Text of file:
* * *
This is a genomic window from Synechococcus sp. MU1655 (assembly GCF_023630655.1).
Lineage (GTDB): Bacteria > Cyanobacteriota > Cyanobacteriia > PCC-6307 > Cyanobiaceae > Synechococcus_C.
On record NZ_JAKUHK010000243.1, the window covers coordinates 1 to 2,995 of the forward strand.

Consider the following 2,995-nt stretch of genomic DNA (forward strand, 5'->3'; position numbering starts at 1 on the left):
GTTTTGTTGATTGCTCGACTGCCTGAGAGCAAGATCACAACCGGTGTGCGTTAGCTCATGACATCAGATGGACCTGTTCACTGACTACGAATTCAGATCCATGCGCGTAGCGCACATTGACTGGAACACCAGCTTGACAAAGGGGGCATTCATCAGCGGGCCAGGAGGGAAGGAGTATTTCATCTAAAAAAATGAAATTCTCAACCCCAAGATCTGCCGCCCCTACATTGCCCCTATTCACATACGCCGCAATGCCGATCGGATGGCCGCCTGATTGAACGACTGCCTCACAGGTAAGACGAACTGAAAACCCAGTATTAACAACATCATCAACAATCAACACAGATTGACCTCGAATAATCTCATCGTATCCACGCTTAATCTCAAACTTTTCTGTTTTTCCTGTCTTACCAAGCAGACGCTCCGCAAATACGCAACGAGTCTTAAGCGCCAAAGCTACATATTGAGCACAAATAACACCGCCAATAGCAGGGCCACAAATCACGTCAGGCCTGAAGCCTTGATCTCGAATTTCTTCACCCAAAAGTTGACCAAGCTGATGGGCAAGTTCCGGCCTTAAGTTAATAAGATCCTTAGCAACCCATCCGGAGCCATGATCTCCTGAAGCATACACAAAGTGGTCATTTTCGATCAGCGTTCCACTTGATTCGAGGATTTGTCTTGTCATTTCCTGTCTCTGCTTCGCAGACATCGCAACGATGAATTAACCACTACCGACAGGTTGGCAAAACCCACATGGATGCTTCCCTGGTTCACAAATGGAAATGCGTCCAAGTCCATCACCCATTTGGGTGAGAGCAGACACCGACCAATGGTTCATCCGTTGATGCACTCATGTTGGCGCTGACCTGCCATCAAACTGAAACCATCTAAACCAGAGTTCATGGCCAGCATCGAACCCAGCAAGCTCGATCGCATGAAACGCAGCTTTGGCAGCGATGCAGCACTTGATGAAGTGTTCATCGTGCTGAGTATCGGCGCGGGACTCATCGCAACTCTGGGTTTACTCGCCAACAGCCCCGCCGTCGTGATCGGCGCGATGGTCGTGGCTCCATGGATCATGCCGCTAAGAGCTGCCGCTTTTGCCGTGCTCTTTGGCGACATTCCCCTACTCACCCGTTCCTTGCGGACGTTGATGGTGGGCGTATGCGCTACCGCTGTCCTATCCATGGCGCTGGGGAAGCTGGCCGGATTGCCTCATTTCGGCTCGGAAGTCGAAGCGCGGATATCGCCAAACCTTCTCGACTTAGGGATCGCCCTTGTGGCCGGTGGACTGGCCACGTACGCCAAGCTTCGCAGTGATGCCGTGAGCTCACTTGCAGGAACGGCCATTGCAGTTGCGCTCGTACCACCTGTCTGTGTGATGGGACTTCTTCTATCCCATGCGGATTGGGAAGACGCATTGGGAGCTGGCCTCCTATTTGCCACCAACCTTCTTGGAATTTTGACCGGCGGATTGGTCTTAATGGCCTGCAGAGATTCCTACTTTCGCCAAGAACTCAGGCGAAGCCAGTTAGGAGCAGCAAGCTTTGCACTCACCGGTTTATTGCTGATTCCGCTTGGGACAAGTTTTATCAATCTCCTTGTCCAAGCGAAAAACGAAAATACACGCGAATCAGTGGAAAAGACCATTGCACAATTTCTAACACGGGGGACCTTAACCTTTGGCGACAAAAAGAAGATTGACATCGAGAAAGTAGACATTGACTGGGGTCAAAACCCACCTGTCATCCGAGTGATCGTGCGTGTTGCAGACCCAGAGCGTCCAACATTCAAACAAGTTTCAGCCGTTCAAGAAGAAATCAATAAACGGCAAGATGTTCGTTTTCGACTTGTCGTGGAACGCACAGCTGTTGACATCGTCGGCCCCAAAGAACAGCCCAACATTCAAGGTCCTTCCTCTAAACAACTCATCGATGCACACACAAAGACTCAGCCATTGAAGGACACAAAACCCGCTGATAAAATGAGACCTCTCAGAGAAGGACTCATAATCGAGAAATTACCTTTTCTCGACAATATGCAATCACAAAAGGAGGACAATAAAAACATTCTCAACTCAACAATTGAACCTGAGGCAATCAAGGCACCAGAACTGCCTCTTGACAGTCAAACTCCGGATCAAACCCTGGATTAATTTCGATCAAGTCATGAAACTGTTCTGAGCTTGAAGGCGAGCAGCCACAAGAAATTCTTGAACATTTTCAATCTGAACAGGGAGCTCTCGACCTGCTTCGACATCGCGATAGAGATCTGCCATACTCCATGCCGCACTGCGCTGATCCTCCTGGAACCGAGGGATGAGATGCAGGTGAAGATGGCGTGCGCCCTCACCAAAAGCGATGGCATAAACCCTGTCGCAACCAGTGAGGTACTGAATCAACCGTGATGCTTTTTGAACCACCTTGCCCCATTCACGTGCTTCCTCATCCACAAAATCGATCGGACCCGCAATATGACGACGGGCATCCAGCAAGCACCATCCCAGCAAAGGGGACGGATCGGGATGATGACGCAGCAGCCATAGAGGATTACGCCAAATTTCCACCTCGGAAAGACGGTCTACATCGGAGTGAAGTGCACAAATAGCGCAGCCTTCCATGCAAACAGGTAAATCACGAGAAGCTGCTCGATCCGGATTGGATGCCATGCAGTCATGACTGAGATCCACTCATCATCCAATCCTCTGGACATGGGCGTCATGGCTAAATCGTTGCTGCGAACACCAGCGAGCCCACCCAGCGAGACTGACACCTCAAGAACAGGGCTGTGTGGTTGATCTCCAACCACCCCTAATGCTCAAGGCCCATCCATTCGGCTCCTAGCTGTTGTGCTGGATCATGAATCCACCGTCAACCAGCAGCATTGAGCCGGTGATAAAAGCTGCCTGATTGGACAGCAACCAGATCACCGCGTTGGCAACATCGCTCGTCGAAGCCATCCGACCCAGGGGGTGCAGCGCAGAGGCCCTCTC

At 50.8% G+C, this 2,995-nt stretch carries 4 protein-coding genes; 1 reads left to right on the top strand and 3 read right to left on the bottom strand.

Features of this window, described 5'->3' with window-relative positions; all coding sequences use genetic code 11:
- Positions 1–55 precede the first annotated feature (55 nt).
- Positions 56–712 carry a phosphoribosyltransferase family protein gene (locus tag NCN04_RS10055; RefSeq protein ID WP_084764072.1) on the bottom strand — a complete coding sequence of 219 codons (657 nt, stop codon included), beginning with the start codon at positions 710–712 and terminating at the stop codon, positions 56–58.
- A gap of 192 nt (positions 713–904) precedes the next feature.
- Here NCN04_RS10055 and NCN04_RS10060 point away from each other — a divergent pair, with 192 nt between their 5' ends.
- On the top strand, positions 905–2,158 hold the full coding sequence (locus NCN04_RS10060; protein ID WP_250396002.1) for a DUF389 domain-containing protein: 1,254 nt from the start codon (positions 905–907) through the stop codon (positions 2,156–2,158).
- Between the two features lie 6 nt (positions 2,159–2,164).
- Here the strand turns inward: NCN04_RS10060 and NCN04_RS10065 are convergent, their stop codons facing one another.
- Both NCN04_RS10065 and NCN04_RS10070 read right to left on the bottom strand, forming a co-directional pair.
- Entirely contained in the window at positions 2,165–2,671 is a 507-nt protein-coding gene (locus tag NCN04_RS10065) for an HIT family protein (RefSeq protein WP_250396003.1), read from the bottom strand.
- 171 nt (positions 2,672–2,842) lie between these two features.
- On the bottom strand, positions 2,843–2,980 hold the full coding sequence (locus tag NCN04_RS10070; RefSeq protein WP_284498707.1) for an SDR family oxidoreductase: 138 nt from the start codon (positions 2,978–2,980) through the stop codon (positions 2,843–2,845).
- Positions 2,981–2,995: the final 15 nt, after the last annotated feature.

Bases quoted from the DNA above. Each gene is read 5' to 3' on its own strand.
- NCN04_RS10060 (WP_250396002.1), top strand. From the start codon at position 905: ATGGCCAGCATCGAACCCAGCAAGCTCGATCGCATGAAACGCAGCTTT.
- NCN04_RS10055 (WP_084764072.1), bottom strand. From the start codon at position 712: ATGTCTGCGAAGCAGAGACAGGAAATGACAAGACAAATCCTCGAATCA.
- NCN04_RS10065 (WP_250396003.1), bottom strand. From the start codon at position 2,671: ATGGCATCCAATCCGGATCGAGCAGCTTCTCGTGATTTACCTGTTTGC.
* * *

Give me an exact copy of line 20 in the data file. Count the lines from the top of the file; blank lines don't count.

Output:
Bases quoted from the DNA above. Each gene is read 5' to 3' on its own strand.